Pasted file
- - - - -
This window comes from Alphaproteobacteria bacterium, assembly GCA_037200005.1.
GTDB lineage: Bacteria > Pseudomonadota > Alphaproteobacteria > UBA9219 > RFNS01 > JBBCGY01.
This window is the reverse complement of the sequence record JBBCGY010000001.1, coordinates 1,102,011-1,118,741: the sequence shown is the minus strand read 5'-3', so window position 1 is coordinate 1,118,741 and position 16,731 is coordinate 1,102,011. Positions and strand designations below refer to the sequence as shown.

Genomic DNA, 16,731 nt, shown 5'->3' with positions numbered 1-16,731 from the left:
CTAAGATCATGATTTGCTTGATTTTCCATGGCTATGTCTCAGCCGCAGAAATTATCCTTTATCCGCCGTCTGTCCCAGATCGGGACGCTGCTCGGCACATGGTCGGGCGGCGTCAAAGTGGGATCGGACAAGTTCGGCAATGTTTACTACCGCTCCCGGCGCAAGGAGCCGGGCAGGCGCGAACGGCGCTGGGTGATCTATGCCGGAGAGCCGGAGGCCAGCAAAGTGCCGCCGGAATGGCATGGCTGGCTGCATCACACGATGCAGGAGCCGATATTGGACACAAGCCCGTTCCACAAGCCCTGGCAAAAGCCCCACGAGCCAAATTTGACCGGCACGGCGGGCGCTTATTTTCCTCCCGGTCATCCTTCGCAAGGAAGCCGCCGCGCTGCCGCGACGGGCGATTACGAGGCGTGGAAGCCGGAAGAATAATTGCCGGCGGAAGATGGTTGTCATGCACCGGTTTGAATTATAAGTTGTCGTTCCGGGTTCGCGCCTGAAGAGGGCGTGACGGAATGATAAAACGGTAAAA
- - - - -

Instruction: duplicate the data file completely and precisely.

This window comes from Alphaproteobacteria bacterium, assembly GCA_037200005.1.
GTDB lineage: Bacteria > Pseudomonadota > Alphaproteobacteria > UBA9219 > RFNS01 > JBBCGY01.
This window is the reverse complement of the sequence record JBBCGY010000001.1, coordinates 1,102,011-1,118,741: the sequence shown is the minus strand read 5'-3', so window position 1 is coordinate 1,118,741 and position 16,731 is coordinate 1,102,011. Positions and strand designations below refer to the sequence as shown.

Genomic DNA, 16,731 nt, shown 5'->3' with positions numbered 1-16,731 from the left:
CTAAGATCATGATTTGCTTGATTTTCCATGGCTATGTCTCAGCCGCAGAAATTATCCTTTATCCGCCGTCTGTCCCAGATCGGGACGCTGCTCGGCACATGGTCGGGCGGCGTCAAAGTGGGATCGGACAAGTTCGGCAATGTTTACTACCGCTCCCGGCGCAAGGAGCCGGGCAGGCGCGAACGGCGCTGGGTGATCTATGCCGGAGAGCCGGAGGCCAGCAAAGTGCCGCCGGAATGGCATGGCTGGCTGCATCACACGATGCAGGAGCCGATATTGGACACAAGCCCGTTCCACAAGCCCTGGCAAAAGCCCCACGAGCCAAATTTGACCGGCACGGCGGGCGCTTATTTTCCTCCCGGTCATCCTTCGCAAGGAAGCCGCCGCGCTGCCGCGACGGGCGATTACGAGGCGTGGAAGCCGGAAGAATAATTGCCGGCGGAAGATGGTTGTCATGCACCGGTTTGAATTATAAGTTGTCGTTCCGGGTTCGCGCCTGAAGAGGGCGTGACGGAATGATAAAACGGTAAAA